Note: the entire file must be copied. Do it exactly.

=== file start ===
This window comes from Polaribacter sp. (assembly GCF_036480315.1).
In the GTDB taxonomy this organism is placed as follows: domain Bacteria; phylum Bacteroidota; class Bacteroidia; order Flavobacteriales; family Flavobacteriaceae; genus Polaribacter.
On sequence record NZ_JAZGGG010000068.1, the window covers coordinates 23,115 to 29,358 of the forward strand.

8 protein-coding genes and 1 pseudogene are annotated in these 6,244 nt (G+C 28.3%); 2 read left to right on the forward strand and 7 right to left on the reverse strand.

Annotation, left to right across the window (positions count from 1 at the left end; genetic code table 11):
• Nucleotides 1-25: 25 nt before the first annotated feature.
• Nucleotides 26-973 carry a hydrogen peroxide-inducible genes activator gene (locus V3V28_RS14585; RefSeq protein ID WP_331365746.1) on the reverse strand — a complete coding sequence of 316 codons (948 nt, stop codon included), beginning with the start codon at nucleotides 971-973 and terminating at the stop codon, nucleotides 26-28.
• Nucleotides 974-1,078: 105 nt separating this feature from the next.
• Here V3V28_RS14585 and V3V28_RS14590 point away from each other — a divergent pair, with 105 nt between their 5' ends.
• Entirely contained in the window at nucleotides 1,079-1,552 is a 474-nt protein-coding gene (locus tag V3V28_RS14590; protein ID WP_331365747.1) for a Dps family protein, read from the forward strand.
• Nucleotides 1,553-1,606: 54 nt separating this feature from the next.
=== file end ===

This window comes from Polaribacter sp. (assembly GCF_036480315.1).
In the GTDB taxonomy this organism is placed as follows: domain Bacteria; phylum Bacteroidota; class Bacteroidia; order Flavobacteriales; family Flavobacteriaceae; genus Polaribacter.
On sequence record NZ_JAZGGG010000068.1, the window covers coordinates 23,115 to 29,358 of the forward strand.

8 protein-coding genes and 1 pseudogene are annotated in these 6,244 nt (G+C 28.3%); 2 read left to right on the forward strand and 7 right to left on the reverse strand.

Annotation, left to right across the window (positions count from 1 at the left end; genetic code table 11):
• Nucleotides 1-25: 25 nt before the first annotated feature.
• Nucleotides 26-973 carry a hydrogen peroxide-inducible genes activator gene (locus V3V28_RS14585; RefSeq protein ID WP_331365746.1) on the reverse strand — a complete coding sequence of 316 codons (948 nt, stop codon included), beginning with the start codon at nucleotides 971-973 and terminating at the stop codon, nucleotides 26-28.
• Nucleotides 974-1,078: 105 nt separating this feature from the next.
• Here V3V28_RS14585 and V3V28_RS14590 point away from each other — a divergent pair, with 105 nt between their 5' ends.
• Entirely contained in the window at nucleotides 1,079-1,552 is a 474-nt protein-coding gene (locus tag V3V28_RS14590; protein ID WP_331365747.1) for a Dps family protein, read from the forward strand.
• Nucleotides 1,553-1,606: 54 nt separating this feature from the next.